• Impact assessments to determine the social and economic effect that identification systems can have
  • Annual updates of an ID4D dataset – the only dataset with indicators of coverage and other qualitative data for 198 economies – and strengthening statistical methodologies for monitoring SDG 16.9. 


GLOBAL CONVENING AND ADVOCACY

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© mihailomilovanovic

ID4D brings together like-minded partner organizations to shape the first set of shared Principles on Identification for Sustainable Development replicable minimum standards, and international legal and regulatory frameworks. Together, these guide the creation of reliable identification systems that can work in different regions and countries. ID4D also facilitates South-South knowledge exchange, so governments can learn from successful models implemented in other emerging countries.

Together, these partners have reached a global consensus about how to create modern identification systems that achieve the ambitious goal of “Making Everyone Count” and ensuring that people have the identification they need to access important services and rights.


COUNTRY AND REGIONAL ENGAGEMENT

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© Mia Harbitz

ID4D efforts at the country level supports countries to assess existing systems, design improvements, implement more robust systems, and strengthen linkages to services.

The World Bank will use a number of tools available across all stages of intervention at the country level.



Country assessments: To evaluate a country’s identity ecosystems, ID4D will help by conducting a country assessment using the Identify Management System Analysis (IMSA) tool. This tool is the first point of engagement in countries where assessments have not been conducted yet.       

Country support, including:

  • Convening multi-stakeholder dialogue across ministries, agencies, and private sectors
  • Advising on legal and regulatory frameworks, including data protection and privacy
  • Designing sustainable business models and institutional arrangements
  • Advising on technology standards, encouraging open architecture, and open standards
  • Linking identification to service delivery
  • Financing the necessary infrastructure
  • Monitoring and evaluation, including impact assessments

For example, with the support of $165 million in assistance from the World Bank, Bangladesh will have registered and provided smart ID cards and unique numbers to 100 million people by 2018, using biometrics to ensure uniqueness and facilitate verification when needed.

While ID4D is advancing single-country engagements, it also is developing and supporting regional approaches to ensure that identification systems are established in an integrated, interoperable manner to accelerate regional integration through safe and orderly migration, mutual recognition, and infrastructure for common digital markets.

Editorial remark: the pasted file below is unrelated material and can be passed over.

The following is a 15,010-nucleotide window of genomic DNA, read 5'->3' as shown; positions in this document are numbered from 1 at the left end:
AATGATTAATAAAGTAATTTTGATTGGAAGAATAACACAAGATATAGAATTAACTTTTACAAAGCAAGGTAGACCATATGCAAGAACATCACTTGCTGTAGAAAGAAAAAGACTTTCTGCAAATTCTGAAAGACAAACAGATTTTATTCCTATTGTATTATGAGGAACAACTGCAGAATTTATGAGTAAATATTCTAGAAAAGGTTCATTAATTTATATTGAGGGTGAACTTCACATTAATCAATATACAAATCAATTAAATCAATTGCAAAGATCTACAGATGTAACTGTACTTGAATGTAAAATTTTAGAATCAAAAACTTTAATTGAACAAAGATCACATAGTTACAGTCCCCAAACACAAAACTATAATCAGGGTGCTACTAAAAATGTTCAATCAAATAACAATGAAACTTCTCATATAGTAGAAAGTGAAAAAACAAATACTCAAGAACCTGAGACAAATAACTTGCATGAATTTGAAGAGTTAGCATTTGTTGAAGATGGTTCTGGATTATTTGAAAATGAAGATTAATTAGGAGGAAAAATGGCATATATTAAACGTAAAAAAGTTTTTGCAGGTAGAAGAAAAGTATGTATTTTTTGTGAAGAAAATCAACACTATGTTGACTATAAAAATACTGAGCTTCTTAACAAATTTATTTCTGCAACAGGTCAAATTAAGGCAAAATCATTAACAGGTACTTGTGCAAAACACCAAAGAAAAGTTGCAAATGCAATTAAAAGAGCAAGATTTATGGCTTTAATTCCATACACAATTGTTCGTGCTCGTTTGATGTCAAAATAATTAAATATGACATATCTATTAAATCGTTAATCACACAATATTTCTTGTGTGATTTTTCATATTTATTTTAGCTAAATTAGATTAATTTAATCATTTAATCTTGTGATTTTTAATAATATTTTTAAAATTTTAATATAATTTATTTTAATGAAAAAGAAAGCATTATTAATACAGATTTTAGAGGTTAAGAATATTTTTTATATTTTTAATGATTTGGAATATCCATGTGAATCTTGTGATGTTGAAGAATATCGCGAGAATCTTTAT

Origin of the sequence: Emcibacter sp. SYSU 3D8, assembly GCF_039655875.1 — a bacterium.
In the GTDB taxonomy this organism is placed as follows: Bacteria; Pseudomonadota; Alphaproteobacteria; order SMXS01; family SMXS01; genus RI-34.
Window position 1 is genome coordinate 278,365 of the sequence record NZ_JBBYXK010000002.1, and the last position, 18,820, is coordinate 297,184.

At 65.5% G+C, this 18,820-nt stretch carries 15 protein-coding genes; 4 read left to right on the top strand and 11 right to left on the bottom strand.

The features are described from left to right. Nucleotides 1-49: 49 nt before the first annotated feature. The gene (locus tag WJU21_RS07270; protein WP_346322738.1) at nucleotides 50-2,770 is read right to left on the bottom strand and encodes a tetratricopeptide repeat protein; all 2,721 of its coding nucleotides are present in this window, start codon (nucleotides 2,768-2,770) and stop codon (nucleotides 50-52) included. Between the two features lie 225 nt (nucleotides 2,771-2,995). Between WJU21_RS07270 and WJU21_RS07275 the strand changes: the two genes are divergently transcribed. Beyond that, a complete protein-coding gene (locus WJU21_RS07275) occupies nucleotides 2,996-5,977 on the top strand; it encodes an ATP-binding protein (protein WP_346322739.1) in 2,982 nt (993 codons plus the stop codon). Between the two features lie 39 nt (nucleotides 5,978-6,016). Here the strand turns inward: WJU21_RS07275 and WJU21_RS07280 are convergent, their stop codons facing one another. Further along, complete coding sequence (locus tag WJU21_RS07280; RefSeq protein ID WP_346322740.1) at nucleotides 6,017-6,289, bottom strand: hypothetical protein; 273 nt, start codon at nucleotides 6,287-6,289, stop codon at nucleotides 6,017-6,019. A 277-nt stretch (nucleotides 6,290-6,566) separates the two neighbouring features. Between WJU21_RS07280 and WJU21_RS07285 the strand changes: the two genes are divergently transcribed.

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Global Leaders Join ID4D High-level Advisory Council to Accelerate Progress Towards Digital Identification for All

On October 12, 2017, the World Bank Group’s Identification for Development (ID4D) High-level Advisory Council -- co-chaired by World Bank Chief Executive Officer Kristalina Georgieva and United Nations Deputy Secretary-General Amina J. Mohammed – met for the first time.  The creation of this Advisory Council recognizes the enabling and transformational role of identification systems in achieving several of the Sustainable Development Goals (SDGs) and advancing progress in many areas such as social protection, women and girls empowerment, financial inclusion, governance, healthcare, digital development and humanitarian response. [Read press release]

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The Advisory Council, which includes eminent practitioners and thought-leaders from the public and private sector, has been formed to provide strategic guidance to the ID4D initiative and promote the vision of services and rights for all persons through robust, inclusive and responsible identification systems. Importantly, the Advisory Council will consider emerging trends and challenges, including innovations and new technologies, privacy and data protection, migration, and displacement.

This is a critical time for ID4D as it scales up country and regional engagement to provide identification to the estimated 1.1 billion people around the world without one, and actively engages with partners to build a multi-stakeholder platform. The Advisory Council, which will meet twice a year, is positioned to play a key role.

 ID4D High-level Advisory Council Members

ID4D High-level Advisory Council Members: Kristalina Georgieva, World Bank Chief Executive Officer; Amina J. Mohammed, United Nations Deputy Secretary-General; President Toomas Hendrik Illves, former President of Estonia; Nandan Nilekani, Co-founder of Infosys and Founding Chairman of Unique Identification Authority of India; Eric Jing, CEO of Ant Financial; Carolina Trevelli, former Minister of Development and Social Inclusion, Peru; Dr. Benno Ndulu, Governor, Bank of Tanzania; Mo Ibrahim, Chair of the Mo Ibrahim Foundation and Founder of Celtel; and Iqbal Quadir, Founder of the Legatum Center at the Massachusetts Institute of Technology (MIT) and of Grameenphone.

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Given the size of the global identification gap, no single country, international organization, NGO, or private sector partner can surmount this challenge by working alone— coordination is needed at global, regional and national levels.  To this end, ID4D has been developing critical relationships with a range of others also working on this emerging topic – from UN agencies, other development partners, think tanks and academics, regional bodies, private sector associations and standards bodies. ID4D collaborates on a variety of efforts such as joint papers and coordinated country engagements with numerous organizations including:

  • Center for Global Development
  • European Commission
  • GSMA
  • International Organization for Migration
  • UN Refugee Agency
  • Omidyar Network
  • UNICEF
  • United Nations Development Programme
  • World Economic Forum
  • World Food Programme